• Dr. Julia Mourão Permoser is Post-Doctoral Research Fellow at the Department of Political Science of the University of Innsbruck. Her research focuses on migration, religion, political theory, and the challenges that cultural, religious and moral pluralism pose to liberal democratic societies. She is currently a member of the research project “Postsecular Conflicts” (PI: Kristina Stoeckl), which investigates the role of transnational alliances of conservative actors in value-based political conflicts over life, family, and religious freedom. Her future project will deal with moral conflicts in the migration field.  Her most recent publications focus on Morality policies, religion and public policy, migration policy and civic integration.
  • Raymond Tatalovich is Professor Emeritus of Political Science at Loyola University Chicago. He received his Ph.D. at the University of Chicago where he studied under Theodore J. Lowi. His specialization is morality policy in the United States and Canada. Among his many published works is the co-edited volume Moral Controversies in American Politics, 4th edition (Armonk, NY: ME Sharpe Publishers, 2011) and his co-authored book The Rise and Fall of Moral Conflicts in the United States and Canada (Toronto, ON: University of Toronto Press, 2018).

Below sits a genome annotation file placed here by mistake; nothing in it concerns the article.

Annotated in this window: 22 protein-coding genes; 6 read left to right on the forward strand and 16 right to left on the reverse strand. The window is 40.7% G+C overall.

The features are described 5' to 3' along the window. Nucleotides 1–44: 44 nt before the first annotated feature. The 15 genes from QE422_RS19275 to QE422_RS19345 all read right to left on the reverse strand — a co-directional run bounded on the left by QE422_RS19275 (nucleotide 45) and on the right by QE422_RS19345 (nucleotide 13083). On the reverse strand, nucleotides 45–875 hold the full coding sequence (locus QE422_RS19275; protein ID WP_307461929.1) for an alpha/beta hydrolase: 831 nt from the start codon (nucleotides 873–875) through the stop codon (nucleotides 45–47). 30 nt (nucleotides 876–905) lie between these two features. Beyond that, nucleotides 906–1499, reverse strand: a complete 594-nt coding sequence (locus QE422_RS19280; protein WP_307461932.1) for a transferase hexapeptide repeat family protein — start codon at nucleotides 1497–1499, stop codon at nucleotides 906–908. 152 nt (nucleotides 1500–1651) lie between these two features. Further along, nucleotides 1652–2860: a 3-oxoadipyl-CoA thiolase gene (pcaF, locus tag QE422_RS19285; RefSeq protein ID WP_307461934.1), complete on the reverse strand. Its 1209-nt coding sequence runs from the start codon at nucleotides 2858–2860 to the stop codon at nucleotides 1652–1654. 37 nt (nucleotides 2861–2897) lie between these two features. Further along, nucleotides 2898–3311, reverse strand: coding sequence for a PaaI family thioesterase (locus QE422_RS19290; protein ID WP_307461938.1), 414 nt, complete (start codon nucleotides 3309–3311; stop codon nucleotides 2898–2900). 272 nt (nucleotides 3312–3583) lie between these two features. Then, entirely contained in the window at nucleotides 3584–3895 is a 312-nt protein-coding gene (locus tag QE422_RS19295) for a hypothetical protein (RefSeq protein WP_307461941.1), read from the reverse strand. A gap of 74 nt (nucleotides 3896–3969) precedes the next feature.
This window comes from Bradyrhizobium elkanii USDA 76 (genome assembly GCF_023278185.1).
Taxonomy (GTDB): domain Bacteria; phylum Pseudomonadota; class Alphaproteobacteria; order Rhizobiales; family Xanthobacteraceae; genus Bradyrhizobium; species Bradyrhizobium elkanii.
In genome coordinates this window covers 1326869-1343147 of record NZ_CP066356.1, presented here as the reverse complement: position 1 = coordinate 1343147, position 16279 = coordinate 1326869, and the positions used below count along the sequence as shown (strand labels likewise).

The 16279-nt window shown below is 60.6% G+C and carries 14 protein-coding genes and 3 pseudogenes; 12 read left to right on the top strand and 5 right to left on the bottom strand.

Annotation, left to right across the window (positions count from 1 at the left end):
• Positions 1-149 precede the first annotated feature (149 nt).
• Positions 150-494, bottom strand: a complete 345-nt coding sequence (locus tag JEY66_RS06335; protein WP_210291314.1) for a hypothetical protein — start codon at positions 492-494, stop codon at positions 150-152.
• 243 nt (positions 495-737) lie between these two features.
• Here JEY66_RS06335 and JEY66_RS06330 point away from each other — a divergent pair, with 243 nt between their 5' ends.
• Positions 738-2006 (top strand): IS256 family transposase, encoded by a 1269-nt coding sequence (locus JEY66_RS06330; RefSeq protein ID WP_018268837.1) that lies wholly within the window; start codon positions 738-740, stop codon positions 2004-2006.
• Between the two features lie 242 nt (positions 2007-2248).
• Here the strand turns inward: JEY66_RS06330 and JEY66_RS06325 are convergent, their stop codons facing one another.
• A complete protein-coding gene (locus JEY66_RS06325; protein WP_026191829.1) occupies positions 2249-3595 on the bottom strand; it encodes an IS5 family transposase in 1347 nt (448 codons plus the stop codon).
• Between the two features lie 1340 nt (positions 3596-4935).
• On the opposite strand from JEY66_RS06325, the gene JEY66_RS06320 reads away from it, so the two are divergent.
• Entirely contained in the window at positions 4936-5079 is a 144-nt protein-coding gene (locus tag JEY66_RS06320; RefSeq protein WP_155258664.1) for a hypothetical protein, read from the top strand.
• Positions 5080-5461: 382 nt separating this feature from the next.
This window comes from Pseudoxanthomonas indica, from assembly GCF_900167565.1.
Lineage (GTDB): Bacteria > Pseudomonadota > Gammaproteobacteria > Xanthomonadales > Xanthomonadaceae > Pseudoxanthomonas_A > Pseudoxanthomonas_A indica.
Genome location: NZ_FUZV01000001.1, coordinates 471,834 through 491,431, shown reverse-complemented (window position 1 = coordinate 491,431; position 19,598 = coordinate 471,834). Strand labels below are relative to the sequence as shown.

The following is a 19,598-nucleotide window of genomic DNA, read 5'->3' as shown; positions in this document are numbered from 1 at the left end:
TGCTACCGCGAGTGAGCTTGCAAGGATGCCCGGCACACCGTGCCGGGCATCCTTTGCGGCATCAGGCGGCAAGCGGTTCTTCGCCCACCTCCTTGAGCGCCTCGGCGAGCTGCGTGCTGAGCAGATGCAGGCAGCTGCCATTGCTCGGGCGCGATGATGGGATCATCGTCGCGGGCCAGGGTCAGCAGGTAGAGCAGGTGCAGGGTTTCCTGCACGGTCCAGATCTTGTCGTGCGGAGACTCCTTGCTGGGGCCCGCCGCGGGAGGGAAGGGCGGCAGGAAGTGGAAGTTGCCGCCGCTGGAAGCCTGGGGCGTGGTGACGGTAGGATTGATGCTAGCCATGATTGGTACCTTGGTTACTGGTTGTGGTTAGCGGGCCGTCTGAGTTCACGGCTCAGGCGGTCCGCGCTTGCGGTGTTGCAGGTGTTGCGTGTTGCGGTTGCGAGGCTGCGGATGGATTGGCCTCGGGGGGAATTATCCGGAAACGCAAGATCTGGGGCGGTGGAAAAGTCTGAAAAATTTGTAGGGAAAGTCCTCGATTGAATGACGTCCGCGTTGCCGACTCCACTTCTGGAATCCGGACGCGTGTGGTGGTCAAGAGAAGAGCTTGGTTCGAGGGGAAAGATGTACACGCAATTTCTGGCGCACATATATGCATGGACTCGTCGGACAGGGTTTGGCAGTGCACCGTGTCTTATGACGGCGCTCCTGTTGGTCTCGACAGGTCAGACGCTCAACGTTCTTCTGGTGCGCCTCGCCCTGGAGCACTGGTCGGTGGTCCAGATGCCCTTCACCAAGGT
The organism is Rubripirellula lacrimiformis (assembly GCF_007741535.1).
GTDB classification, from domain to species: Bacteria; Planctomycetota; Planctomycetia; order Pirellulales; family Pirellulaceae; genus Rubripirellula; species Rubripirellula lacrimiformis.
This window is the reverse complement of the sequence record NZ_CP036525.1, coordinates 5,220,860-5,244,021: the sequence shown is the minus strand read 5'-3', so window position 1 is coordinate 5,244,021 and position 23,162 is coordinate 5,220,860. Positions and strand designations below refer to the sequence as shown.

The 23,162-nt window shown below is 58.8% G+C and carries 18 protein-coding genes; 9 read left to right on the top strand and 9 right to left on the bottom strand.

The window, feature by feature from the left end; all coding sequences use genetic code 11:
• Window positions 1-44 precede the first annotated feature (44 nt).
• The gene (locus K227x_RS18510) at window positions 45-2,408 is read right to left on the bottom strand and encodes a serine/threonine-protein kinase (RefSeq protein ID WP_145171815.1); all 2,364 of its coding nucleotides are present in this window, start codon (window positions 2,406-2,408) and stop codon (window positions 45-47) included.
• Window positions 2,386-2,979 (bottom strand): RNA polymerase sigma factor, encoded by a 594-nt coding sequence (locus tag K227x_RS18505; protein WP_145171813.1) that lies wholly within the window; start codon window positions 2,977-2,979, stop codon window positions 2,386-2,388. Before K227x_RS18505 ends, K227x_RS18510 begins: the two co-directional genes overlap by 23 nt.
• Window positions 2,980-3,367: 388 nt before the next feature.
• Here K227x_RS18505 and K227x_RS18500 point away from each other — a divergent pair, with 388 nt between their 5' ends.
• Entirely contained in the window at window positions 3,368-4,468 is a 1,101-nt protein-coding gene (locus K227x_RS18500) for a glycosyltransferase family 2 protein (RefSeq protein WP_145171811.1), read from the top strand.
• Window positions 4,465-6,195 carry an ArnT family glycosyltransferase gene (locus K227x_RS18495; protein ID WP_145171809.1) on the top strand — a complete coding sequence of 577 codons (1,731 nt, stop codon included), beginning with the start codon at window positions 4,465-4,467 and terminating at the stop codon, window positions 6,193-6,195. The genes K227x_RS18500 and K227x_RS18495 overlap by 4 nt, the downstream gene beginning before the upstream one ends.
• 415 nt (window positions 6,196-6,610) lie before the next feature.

Doctorate Program

  • Rebecca Richmond is a PhD candidate in Public Administration studying Canadian morality policy. Her research focuses specifically on the role of political parties as sites of frame competition on the federal abortion issue. She has also collaborated with Nathalie Burlone on moral framing within end-of-life policy in Quebec.


Master's Program

  • Arij Doudech is candidate for the Master of Public Administration. She is interested in public policies that address social issues, such as issues of addiction, assisted reproduction and medical assistance in dying. As part of her dissertation, she works on the policy frameworks and roles of actors surrounding work-family reconciliation measures of actors in the elaboration of these social issues.
Selected Publications and Activities

Burlone, N, Richmond, R G. (2018). « Between Morality and Rationality: Framing End-of-Life Care Policy through Narratives ». Policy Sciences 51 (3): 313-334.


Mévellec A, Burlone, N. (2018).  « La construction des problèmes publics », dans Fourot, A-C,

Léger, R., Cornut, J., Kenny, N. (dirs), Les enjeux politiques contemporains : perspectives canadiennes, Presses de l'Université de Montréal Canada. (Sous presse)

Burlone, N. (2013) « Logique des politiques familiales et parcours de vie », dans Repenser les familles et ses transitions. Repenser les politiques publiques, Gaudet, S., Burlone, N., Lévesque, M. (sous la direction de), Québec, Les Presses de l’Université Laval, Collection Sociétés et Population

Burlone, N. (2012). « La décision et le processus décisionnel », dans L’administration de l’État moderne : ses institutions, ses politiques et ses ressources, Pierre P. Tremblay (sous la direction de), Presses de l’Université du Québec, 97-112.

Burlone, N., Couture, J-P. (2011). « Gouvernance et choix des instruments de politique familiale : De la logique des systèmes au monde vécu », dans L’État et la société civile sous le joug de la gouvernance, Rouillard, C., Nathalie Burlone, dirs., Québec, Presses de l'Université Laval.

Burlone, N., Andrew, C., Chiasson, G. Harvey, J. (2008). Horizontalité et gouvernance décentralisée: les conditions de collaboration dans le contexte de l'action communautaire. Administration publique du Canada, (1), 127-142